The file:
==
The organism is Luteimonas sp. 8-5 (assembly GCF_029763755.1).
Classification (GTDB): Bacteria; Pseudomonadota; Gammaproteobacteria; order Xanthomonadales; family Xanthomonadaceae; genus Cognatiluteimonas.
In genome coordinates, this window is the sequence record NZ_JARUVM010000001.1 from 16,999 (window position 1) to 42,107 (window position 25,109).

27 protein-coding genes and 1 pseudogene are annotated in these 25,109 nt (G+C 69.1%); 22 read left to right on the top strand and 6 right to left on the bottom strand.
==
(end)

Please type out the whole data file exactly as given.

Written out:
The organism is Luteimonas sp. 8-5 (assembly GCF_029763755.1).
Classification (GTDB): Bacteria; Pseudomonadota; Gammaproteobacteria; order Xanthomonadales; family Xanthomonadaceae; genus Cognatiluteimonas.
In genome coordinates, this window is the sequence record NZ_JARUVM010000001.1 from 16,999 (window position 1) to 42,107 (window position 25,109).

27 protein-coding genes and 1 pseudogene are annotated in these 25,109 nt (G+C 69.1%); 22 read left to right on the top strand and 6 right to left on the bottom strand.